In July 2005, US Republican Tom Tancredo had suggested “the United States could target Muslim holy sites (bombing Mecca) if radical Islamic terrorists set off multiple nuclear attacks in American cities.”
In December 2005, the US Coalition for a Secure Driver's License's launched a billboard campaign in New Mexico and North Carolina, which contains extremely negative and racist images of Muslims, Arabs and Arab cultural symbols.
The billboard incites fears of Arab and Muslim Americans and depicts them as a threat to the American national security, “misleadingly” using “false stereotypes and racist rhetoric to push their anti-immigration agenda.”
“The ad depicts an individual whose face is covered by a Kufiya (the traditional male headdress in some Arab countries,) carrying a hand-grenade and a North Carolina driver's license. The billboard also features nonsensical Arabic letters that do not form words and two figures in the background wearing military fatigues. The caption reads 'Don't License Terrorists, North Carolina!'"
More recently, a host of KFI-AM 640, a Los Angeles-area radio show made fun of a stampede that killed hundreds of Muslims during the annual hajj pilgrimage in Saudi Arabia.
According to the Council of American Islamic Relations (CAIR), host Bill Handel imitated the people screaming and then joked that the Muslims at the pilgrimage should use a helicopter to monitor pilgrimage traffic, as is done in Los Angeles with the freeways.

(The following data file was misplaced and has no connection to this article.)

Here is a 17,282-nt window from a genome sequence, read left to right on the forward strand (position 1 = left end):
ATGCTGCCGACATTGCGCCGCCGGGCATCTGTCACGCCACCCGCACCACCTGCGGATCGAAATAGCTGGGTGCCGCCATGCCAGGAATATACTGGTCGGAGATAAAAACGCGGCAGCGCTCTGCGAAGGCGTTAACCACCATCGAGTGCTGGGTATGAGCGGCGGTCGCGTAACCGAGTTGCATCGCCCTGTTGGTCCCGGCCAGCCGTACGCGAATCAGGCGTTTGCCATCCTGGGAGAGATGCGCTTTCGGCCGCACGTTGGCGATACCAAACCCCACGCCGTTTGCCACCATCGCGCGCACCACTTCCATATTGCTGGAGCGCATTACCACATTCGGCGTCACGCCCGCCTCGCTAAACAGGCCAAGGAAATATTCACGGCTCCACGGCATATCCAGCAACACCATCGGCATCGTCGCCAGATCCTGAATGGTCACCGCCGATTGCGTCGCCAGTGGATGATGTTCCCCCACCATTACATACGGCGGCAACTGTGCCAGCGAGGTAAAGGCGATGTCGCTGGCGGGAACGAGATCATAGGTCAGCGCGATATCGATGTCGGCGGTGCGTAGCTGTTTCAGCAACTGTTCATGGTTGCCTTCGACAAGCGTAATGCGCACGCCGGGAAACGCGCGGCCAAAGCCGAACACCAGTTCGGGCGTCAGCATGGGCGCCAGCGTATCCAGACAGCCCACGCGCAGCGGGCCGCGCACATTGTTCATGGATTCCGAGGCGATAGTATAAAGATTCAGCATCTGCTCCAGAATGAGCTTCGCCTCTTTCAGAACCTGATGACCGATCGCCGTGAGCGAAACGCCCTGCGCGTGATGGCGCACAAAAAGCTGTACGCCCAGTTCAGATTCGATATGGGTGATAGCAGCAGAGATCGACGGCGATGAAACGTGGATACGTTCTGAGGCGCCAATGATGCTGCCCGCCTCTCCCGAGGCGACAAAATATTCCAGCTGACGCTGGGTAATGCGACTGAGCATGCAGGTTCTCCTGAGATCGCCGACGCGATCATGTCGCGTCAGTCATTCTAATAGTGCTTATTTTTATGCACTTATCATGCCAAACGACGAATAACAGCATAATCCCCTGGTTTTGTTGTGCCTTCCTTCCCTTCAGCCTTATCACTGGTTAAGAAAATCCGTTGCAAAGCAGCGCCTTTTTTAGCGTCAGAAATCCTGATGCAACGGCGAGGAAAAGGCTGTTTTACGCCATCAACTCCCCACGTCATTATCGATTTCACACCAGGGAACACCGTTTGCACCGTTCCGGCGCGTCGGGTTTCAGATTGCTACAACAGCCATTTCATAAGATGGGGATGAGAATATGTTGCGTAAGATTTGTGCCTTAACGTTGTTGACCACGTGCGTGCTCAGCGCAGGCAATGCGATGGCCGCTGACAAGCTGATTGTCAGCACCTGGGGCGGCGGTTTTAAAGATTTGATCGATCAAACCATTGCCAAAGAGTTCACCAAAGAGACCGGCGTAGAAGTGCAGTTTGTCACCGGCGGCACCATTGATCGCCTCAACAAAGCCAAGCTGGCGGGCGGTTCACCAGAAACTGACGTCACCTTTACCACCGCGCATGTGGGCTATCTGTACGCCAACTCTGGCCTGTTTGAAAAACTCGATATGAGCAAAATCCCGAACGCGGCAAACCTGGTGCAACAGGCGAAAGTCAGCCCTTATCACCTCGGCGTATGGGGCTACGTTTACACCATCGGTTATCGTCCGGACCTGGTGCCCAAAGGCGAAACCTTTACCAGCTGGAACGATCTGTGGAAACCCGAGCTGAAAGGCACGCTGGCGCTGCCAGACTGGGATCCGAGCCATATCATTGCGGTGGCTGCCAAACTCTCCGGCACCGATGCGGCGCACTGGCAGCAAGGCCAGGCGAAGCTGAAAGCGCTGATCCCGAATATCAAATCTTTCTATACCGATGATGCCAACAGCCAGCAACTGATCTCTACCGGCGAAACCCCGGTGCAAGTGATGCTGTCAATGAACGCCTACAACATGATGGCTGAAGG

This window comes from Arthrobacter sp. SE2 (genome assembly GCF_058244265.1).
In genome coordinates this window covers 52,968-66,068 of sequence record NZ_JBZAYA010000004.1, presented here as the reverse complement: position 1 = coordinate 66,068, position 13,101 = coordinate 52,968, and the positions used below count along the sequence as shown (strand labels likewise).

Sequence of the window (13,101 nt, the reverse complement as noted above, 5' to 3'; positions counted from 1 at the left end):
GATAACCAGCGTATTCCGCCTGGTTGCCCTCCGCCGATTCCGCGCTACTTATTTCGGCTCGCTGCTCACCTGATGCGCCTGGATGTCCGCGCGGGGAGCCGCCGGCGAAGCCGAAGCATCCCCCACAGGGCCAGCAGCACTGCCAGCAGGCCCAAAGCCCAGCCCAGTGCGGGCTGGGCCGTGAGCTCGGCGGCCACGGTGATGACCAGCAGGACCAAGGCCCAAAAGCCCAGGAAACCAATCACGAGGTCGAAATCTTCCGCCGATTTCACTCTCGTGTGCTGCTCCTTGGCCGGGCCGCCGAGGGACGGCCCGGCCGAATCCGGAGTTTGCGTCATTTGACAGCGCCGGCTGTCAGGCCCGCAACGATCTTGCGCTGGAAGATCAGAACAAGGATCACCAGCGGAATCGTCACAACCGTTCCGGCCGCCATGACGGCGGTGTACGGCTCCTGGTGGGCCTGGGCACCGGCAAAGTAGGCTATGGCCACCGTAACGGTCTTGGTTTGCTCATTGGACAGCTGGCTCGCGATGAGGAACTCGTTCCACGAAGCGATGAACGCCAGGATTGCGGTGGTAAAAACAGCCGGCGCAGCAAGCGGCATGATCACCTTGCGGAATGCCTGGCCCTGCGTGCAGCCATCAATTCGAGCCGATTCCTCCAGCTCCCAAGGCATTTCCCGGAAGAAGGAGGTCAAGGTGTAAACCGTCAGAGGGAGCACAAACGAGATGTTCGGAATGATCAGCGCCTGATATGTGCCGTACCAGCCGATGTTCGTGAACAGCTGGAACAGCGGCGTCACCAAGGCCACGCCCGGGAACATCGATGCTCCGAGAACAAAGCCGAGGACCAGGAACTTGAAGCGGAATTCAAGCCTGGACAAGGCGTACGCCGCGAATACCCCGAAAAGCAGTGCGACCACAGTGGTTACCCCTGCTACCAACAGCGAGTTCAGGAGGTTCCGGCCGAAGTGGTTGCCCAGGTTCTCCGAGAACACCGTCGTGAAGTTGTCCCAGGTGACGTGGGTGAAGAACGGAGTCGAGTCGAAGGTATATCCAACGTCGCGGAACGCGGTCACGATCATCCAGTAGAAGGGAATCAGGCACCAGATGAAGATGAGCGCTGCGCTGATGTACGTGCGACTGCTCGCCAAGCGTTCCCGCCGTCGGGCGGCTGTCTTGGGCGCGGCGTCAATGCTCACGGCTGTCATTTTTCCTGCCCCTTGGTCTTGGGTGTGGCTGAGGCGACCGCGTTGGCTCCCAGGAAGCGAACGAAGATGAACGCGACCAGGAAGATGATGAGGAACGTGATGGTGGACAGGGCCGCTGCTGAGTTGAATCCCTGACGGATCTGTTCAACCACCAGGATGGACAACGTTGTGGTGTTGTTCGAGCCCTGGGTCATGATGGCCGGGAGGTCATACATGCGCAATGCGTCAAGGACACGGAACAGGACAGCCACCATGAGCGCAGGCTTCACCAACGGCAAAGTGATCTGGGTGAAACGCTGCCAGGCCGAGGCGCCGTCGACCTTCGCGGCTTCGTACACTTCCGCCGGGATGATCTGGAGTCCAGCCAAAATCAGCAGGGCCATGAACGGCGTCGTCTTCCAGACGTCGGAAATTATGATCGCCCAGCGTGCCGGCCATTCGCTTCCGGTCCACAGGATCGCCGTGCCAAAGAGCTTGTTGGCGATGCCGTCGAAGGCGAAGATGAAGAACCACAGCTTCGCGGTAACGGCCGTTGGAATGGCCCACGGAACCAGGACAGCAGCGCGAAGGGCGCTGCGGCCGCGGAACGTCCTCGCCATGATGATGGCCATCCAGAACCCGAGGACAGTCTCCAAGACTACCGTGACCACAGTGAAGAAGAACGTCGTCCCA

CAIR quoted Handel as saying, "This is Mahmoud Nolan. Hajj in the Sky. There is an accident ... Ali lost his sandal on the on-ramp to the Martin Luther King Jr. freeway ..."
In March 2004, KFI issued an on-air apology after CAIR filed a complaint with the US Federal Communications Commission after a skit that claimed Muslims have sex with animals, do not bathe and hate Jews.
The Los Angeles radio has said “he will apologize only if an Islamic civil rights group denounces terrorism and acknowledges Israel's right to exist.”
The recent assaults against Muslims through the publication of satirical cartoons on the prophet Mohammed will not be the last attack on Muslims if the Islamic Ummah does not move to protect the dignity of the one billion Muslim around the world.